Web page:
My birthday is tomorrow and I will be 56 years old. I am more than halfway (just) through my 6th decade on this planet. Many women (and men) my age would never reveal that kind of information. They are at least hip-deep in the latest anti-aging cream, desperate to slow the hands of time.
But what is the alternative to not having birthdays? You’re just dead. Not moving forward, not getting any older, but literally forever 32? No, thank you very much.
I don’t hate birthdays. Hating birthdays does seem to be the cultural norm here in the western world though, at least once you are an adult. We don’t just want to look younger. In our hearts we want to be younger. Sometimes we lie about our ages (gasp!). Never about our weight, only about our ages. OK, well we do lie about our weight, too. One day I will weigh what the number on my driver’s license says I weigh.
On our birthdays, we would rather not see a cake on fire, so we don’t want cake. Or a party. Or any other marker that says we are getting older. We may acquiesce to having one candle for every decade. Or maybe we will agree to having those big number candles. Seriously, though, who wants to celebrate this getting older thing? Just move along and let it be a regular day.
Admittedly, there are some things about aging that can be irritating if not downright traumatic. The vision gets blurry, everyone mumbles, and just getting out of bed can be an adventure in anatomy as you determine what hurts and what doesn’t. And you get out of bed much more often. Your bladder shrinks as the rest of you gets bigger and squishier. Let’s not talk about the wrinkles or the neck.
Oh, the neck. If you are thin, you have a scrawny, bird neck. If you are not so thin, you have the pleasure of extra chins.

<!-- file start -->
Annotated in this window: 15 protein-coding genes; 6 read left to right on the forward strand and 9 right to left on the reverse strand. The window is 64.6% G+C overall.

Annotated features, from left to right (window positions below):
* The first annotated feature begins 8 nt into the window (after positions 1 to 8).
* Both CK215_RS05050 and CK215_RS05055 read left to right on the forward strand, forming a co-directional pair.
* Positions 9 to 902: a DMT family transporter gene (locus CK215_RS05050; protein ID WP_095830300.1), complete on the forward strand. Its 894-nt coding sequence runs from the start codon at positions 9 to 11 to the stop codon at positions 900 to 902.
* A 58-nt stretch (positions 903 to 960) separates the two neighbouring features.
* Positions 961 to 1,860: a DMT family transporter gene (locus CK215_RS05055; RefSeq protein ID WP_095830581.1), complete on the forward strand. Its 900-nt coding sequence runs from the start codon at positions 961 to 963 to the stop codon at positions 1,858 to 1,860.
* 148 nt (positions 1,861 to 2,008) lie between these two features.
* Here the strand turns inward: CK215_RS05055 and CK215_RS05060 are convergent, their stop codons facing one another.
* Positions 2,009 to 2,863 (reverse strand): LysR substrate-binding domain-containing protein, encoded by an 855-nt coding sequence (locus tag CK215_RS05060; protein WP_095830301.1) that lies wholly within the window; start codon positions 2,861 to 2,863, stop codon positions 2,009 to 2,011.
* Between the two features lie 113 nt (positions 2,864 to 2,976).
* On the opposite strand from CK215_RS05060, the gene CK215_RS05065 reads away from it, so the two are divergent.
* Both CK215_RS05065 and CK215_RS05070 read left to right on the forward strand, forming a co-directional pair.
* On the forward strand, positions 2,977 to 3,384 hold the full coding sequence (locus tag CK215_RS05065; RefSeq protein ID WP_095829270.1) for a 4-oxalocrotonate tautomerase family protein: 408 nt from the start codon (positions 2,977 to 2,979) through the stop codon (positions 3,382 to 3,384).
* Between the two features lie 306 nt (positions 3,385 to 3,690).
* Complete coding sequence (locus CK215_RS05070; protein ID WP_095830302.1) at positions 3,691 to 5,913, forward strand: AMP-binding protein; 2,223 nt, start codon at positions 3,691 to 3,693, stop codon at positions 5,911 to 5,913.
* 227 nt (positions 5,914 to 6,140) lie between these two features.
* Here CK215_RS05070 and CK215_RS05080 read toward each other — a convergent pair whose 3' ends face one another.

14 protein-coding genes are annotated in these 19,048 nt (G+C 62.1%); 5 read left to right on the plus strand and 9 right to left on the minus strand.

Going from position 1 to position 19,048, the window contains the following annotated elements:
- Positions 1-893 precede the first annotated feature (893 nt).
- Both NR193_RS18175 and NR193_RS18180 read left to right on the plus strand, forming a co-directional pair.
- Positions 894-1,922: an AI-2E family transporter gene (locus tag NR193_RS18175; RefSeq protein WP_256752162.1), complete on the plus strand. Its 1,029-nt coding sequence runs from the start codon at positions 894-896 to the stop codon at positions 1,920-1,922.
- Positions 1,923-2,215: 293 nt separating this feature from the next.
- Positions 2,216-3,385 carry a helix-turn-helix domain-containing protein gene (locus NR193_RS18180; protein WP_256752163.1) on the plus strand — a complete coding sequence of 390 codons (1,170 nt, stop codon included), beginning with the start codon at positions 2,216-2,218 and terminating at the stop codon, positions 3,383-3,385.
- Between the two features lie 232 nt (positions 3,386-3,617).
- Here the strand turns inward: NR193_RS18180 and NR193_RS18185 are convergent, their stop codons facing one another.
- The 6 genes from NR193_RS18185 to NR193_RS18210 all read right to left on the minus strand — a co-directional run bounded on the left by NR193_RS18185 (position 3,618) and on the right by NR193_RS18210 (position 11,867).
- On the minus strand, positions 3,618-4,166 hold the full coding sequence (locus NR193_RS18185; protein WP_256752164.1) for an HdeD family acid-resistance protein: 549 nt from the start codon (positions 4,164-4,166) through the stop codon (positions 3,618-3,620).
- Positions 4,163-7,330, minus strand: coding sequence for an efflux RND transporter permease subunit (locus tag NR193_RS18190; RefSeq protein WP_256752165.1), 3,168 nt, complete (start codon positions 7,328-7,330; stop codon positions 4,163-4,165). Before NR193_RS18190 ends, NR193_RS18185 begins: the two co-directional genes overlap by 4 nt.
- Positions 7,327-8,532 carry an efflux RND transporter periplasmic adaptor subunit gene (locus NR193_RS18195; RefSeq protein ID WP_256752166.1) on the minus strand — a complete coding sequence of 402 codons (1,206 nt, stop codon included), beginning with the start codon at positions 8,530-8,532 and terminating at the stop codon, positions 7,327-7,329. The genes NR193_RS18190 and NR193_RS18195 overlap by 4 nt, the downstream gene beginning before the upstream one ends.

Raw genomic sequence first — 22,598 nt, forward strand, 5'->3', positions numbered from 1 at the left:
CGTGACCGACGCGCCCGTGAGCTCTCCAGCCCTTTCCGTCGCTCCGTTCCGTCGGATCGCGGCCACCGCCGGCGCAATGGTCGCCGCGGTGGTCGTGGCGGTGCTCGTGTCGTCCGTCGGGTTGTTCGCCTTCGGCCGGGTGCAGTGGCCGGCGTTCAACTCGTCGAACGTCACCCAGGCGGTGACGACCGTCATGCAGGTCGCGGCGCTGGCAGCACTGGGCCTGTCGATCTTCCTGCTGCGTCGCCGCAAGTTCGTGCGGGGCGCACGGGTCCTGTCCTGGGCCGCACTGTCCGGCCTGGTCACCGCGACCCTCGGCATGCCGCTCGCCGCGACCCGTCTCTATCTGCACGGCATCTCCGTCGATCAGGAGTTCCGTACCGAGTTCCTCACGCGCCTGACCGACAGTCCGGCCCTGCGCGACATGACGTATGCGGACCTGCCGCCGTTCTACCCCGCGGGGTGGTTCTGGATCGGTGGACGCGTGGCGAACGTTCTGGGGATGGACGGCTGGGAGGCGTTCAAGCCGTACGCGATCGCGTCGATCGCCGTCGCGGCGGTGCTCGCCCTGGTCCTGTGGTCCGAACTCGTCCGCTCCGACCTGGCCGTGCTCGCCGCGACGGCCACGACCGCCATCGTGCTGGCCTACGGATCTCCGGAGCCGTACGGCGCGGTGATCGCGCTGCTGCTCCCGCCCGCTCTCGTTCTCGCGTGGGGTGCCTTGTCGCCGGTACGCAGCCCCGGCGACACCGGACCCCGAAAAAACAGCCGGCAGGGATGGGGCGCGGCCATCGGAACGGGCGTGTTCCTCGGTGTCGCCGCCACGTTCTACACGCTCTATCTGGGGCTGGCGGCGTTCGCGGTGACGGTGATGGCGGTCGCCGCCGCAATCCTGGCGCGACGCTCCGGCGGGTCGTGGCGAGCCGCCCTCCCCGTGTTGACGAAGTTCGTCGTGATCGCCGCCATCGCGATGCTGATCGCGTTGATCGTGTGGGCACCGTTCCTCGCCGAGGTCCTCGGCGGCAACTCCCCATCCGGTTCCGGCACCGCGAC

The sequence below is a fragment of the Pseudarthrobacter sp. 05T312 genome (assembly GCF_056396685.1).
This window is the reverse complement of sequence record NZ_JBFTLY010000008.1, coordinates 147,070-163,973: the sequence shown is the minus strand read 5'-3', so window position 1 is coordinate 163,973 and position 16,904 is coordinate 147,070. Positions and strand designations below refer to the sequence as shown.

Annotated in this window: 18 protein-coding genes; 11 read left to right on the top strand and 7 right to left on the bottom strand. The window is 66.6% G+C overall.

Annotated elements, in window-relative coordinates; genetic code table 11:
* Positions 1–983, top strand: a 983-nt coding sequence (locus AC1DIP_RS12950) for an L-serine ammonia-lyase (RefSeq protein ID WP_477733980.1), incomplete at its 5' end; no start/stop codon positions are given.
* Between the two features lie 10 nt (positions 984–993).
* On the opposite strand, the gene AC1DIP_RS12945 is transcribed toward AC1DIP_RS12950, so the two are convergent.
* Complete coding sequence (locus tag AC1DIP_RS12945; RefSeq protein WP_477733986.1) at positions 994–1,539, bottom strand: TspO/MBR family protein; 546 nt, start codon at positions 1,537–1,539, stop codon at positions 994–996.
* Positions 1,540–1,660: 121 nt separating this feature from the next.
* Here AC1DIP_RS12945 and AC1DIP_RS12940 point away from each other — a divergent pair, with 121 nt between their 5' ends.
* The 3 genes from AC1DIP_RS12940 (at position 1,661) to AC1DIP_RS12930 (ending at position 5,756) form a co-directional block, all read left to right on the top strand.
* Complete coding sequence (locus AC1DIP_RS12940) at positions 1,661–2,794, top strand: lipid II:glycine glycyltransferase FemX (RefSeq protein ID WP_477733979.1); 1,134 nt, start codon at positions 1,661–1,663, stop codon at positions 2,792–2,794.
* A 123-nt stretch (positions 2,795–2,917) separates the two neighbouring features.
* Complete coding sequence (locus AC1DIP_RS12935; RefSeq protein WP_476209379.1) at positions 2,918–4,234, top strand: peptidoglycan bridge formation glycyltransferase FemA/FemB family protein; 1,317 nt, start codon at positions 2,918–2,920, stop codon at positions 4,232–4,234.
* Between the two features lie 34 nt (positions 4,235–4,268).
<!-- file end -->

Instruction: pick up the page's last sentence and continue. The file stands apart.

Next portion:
Those are just the superficial things. Friends and family members die, life can be hard, people you know and love get sick. You get sick.
This is all so negative! If the alternative to birthdays is death, and we don’t want that, let’s change our attitudes, people!
Let’s accept the wisdom that comes with age. Haven’t you ever said, “if I only knew then what I know now”? Be honest. Do you really want to be 19 again? Or 29? (I might want to do 35 over.) Let’s be more accepting and less judgmental of everyone, including ourselves. I’m giving that attitude a shot and I am much happier.
I’ve handled the vision thing with contacts, but glasses are growing on me. (If you’ve worn glasses since you were a kid you will never understand the “what do you mean I have to wear glasses” thing.) I try to ignore things I can’t really hear and it’s working for me, so far. I’m accepting the “A” word (arthritis) with a tiny bit more grace and less complaining, and looking for ways to work around it instead of fighting it. But if someone was holding a big sale on neck lifts …? Can’t lie there. I might just take them up on it.
Did you youngsters know that seniors get discounts? Live long enough and actually join AARP instead of throwing away the membership signups every month and you will get hotel discounts, or so I’ve heard. Shop on Wednesdays (or whichever day your local store deems “senior” day) and get discounts. Admission to events may have a senior rate. My husband and I were recently given the senior rate at a movie theater (which we, ahem, did not qualify for), and we didn’t even notice until we glanced at our ticket stubs. We just thought that theater was a good deal, because, you know, in the old days, movie tickets were cheaper.
I’m going to be a grandmother in April and what could be more fun than that. I’ll be able to impart wisdom and advice, and then leave, not totally caring that my wisdom and advice was scoffed at. My daughter and her husband are smart. They’ll figure it out, and my husband and I will enjoy watching them. They are going to be great parents.
Don’t just act your age, accept your age. If it has to happen (and I hope that you all have many, many birthdays), have the fire extinguisher nearby and
set that cake on fire light the candles! Celebrate with laughter and joy!